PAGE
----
After blowing apart Suzki twice we then saw Fujita face his first test, as he took on Kosei Kataoka. Unlike Suzuki we saw Kataoka show some real toughness and resilience. Suzuki started fast before the tempo took a toll on him, and he slowed notably in round 3 as Kataoka tried to turn things around. Sadly for Kataoka it wasn't to be enough and in round 4 Fujita dug deep and forced Kataoka's corner to throw in the towel after just over a minute of round 4.
Fujita would then continue to advance towards the All Japan Rookie of the Year with second round TKO wins over Ryota Uno and Takuya Takahashi, who had made his way to the final based on a bye in the West Japan final. Those wins had seen him move to 5-0 (5) and book his place in the All Japan final in December. Although we had serious questions about his stamina, due to his performance against Kataoka, we were impressed by his intensity, work rate, stamina and destructive power. He had caught our eye, been exciting, and looked like a flawed warrior worthy of following.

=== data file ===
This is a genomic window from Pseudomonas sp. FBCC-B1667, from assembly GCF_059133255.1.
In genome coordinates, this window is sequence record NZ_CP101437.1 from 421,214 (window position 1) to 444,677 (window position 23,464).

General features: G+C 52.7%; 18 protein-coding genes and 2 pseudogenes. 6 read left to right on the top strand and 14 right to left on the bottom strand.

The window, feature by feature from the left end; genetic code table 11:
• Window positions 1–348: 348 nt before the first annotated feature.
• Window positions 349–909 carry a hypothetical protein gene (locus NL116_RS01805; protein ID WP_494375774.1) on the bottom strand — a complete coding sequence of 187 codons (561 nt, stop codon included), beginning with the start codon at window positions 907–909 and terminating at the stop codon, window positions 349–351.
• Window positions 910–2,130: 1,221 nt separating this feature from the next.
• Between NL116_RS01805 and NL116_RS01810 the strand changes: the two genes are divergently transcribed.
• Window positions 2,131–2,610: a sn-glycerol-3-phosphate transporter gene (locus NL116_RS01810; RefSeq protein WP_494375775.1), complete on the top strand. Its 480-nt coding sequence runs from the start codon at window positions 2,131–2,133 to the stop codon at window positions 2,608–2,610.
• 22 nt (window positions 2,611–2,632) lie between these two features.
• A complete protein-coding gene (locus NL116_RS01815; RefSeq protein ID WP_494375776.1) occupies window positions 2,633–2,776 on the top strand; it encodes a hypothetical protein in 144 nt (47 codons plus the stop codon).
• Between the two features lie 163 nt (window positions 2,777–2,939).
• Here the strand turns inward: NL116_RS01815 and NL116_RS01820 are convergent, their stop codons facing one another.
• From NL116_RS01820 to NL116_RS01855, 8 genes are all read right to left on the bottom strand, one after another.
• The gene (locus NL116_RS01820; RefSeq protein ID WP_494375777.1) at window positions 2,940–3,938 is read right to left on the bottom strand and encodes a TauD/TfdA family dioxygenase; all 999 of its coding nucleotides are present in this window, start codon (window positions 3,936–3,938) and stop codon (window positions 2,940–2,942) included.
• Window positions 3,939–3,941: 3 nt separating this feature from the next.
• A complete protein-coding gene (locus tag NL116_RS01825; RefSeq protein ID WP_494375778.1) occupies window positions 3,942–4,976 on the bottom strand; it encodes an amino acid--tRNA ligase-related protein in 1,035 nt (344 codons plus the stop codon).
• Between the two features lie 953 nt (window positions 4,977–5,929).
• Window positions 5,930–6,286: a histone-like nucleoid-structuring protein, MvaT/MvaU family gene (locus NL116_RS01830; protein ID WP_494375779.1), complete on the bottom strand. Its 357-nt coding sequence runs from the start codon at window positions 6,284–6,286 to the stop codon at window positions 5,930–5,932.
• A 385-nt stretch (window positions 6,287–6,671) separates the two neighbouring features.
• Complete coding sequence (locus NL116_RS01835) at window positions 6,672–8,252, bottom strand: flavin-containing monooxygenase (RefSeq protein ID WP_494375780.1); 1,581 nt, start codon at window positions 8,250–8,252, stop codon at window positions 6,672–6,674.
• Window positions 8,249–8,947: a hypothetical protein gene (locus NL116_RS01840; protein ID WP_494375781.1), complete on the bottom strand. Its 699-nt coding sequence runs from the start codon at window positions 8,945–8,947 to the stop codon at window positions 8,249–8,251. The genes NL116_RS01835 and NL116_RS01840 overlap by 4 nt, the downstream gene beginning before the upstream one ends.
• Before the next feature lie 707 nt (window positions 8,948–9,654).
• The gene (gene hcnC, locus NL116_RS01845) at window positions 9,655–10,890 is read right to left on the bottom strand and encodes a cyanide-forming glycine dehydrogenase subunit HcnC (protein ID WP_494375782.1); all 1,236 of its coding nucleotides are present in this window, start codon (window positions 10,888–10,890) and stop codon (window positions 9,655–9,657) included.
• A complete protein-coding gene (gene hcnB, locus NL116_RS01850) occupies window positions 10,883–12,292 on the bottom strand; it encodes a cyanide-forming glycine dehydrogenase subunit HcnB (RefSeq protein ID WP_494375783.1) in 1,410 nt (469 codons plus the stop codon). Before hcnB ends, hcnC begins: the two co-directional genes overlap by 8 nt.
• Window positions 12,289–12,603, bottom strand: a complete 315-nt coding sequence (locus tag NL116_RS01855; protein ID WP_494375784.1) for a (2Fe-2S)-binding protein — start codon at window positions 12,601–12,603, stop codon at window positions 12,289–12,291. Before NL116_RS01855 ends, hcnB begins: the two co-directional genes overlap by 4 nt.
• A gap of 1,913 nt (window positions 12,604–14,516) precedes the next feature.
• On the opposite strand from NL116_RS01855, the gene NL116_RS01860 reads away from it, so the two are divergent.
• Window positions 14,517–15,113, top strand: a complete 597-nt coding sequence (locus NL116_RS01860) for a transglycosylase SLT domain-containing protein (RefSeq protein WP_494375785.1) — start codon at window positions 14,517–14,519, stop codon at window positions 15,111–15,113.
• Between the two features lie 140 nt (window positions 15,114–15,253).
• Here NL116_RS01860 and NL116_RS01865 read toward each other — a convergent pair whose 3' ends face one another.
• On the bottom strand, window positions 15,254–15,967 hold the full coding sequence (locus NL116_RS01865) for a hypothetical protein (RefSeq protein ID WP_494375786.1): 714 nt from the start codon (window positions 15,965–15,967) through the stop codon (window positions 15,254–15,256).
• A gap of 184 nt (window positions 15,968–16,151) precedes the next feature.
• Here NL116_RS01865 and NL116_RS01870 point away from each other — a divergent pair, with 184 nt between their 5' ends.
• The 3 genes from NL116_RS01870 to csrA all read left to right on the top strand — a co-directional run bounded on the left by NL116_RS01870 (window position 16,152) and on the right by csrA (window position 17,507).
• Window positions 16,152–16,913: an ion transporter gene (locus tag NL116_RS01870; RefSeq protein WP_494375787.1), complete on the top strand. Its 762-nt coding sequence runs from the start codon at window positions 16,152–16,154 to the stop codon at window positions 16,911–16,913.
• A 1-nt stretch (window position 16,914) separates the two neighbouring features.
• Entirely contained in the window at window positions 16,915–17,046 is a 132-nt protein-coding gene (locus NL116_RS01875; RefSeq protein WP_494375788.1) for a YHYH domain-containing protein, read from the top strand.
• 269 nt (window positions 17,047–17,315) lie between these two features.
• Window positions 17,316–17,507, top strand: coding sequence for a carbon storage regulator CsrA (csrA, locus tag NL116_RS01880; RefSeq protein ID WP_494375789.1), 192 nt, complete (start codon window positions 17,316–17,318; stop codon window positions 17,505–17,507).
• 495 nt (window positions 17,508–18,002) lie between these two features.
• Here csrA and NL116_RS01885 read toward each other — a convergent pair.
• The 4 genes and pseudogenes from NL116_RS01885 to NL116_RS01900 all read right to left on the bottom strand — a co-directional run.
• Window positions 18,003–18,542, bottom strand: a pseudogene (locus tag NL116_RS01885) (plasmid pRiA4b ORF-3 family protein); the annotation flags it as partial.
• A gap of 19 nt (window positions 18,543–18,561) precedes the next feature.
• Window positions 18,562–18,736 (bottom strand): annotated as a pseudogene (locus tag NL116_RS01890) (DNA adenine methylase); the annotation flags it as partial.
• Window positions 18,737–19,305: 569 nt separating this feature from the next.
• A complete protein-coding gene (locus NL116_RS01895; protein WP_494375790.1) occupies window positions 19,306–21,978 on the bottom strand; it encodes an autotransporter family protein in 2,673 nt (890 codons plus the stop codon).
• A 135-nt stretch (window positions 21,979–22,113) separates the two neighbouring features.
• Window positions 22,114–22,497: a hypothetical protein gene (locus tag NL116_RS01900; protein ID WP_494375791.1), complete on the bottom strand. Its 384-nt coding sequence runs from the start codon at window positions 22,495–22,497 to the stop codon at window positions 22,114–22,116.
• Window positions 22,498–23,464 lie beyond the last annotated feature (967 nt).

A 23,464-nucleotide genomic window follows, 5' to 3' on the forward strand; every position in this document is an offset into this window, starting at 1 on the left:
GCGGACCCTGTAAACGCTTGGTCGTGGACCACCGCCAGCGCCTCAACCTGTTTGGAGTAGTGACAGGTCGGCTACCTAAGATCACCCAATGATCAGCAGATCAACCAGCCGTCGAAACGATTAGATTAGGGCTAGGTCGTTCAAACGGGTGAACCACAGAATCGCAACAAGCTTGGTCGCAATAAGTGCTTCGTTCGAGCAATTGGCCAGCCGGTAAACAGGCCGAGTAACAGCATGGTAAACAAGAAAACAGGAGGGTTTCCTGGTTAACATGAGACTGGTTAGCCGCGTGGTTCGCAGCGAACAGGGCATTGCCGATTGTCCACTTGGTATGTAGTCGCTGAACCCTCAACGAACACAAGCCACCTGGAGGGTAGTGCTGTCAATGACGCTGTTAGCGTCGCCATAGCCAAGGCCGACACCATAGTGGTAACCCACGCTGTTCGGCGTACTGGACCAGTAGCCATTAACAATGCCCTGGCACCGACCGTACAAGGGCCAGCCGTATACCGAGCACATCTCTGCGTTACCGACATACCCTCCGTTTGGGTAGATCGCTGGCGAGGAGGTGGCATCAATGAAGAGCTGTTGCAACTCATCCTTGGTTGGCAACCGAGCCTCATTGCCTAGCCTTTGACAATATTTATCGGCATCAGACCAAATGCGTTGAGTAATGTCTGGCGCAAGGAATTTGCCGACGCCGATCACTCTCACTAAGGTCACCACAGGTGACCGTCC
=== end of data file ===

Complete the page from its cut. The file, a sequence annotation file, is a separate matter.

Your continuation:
Sadly for Fujita his power and aggression wasn't enough when it came to the All Japan final, in what was his Korakuen Hall debut. It was there that he met the young, determined Kodai Honda. The bout was a war from the off with Fujita being rocked in the opening seconds before dropping Honda moments later. He then went on to put Honda down a second time in a round that had the Korakuen Hall chanting "Fujita". It seemed he was on the verge of another quick win but Honda refused to quit whilst Fujita continued to unleash bombs until the tables were turned in the dying seconds. It was a truly sensational opening round.